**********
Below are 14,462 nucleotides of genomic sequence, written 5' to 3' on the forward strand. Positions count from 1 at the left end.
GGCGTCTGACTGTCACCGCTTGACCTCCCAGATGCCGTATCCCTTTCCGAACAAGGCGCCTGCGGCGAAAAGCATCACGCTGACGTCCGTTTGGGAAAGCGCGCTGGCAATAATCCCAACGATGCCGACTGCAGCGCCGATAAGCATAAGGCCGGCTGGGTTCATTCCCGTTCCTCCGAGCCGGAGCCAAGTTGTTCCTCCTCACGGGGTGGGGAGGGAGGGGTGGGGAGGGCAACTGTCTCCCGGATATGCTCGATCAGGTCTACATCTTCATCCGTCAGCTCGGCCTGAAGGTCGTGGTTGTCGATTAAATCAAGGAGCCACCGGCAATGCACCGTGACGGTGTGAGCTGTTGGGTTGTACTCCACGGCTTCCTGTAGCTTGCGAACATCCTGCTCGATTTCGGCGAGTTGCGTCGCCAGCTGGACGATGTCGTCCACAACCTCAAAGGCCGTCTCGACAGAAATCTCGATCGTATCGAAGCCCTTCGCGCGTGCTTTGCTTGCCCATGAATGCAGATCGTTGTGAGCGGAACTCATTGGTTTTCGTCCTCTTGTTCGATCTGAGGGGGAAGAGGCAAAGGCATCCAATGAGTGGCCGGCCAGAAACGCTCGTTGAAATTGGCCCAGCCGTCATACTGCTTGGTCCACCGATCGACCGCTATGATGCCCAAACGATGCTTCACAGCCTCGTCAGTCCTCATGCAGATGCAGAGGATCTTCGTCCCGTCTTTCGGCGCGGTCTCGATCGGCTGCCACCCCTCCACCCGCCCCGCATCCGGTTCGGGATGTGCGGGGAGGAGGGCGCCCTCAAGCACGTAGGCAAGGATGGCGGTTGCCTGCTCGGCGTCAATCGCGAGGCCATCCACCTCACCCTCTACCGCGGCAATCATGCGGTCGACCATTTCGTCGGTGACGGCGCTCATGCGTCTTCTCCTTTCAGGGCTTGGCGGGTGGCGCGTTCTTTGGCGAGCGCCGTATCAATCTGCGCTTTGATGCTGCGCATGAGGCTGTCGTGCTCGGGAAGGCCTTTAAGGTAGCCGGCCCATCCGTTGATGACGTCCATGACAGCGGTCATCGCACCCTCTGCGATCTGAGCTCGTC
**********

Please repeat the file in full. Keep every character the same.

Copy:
Below are 14,462 nucleotides of genomic sequence, written 5' to 3' on the forward strand. Positions count from 1 at the left end.
GGCGTCTGACTGTCACCGCTTGACCTCCCAGATGCCGTATCCCTTTCCGAACAAGGCGCCTGCGGCGAAAAGCATCACGCTGACGTCCGTTTGGGAAAGCGCGCTGGCAATAATCCCAACGATGCCGACTGCAGCGCCGATAAGCATAAGGCCGGCTGGGTTCATTCCCGTTCCTCCGAGCCGGAGCCAAGTTGTTCCTCCTCACGGGGTGGGGAGGGAGGGGTGGGGAGGGCAACTGTCTCCCGGATATGCTCGATCAGGTCTACATCTTCATCCGTCAGCTCGGCCTGAAGGTCGTGGTTGTCGATTAAATCAAGGAGCCACCGGCAATGCACCGTGACGGTGTGAGCTGTTGGGTTGTACTCCACGGCTTCCTGTAGCTTGCGAACATCCTGCTCGATTTCGGCGAGTTGCGTCGCCAGCTGGACGATGTCGTCCACAACCTCAAAGGCCGTCTCGACAGAAATCTCGATCGTATCGAAGCCCTTCGCGCGTGCTTTGCTTGCCCATGAATGCAGATCGTTGTGAGCGGAACTCATTGGTTTTCGTCCTCTTGTTCGATCTGAGGGGGAAGAGGCAAAGGCATCCAATGAGTGGCCGGCCAGAAACGCTCGTTGAAATTGGCCCAGCCGTCATACTGCTTGGTCCACCGATCGACCGCTATGATGCCCAAACGATGCTTCACAGCCTCGTCAGTCCTCATGCAGATGCAGAGGATCTTCGTCCCGTCTTTCGGCGCGGTCTCGATCGGCTGCCACCCCTCCACCCGCCCCGCATCCGGTTCGGGATGTGCGGGGAGGAGGGCGCCCTCAAGCACGTAGGCAAGGATGGCGGTTGCCTGCTCGGCGTCAATCGCGAGGCCATCCACCTCACCCTCTACCGCGGCAATCATGCGGTCGACCATTTCGTCGGTGACGGCGCTCATGCGTCTTCTCCTTTCAGGGCTTGGCGGGTGGCGCGTTCTTTGGCGAGCGCCGTATCAATCTGCGCTTTGATGCTGCGCATGAGGCTGTCGTGCTCGGGAAGGCCTTTAAGGTAGCCGGCCCATCCGTTGATGACGTCCATGACAGCGGTCATCGCACCCTCTGCGATCTGAGCTCGTC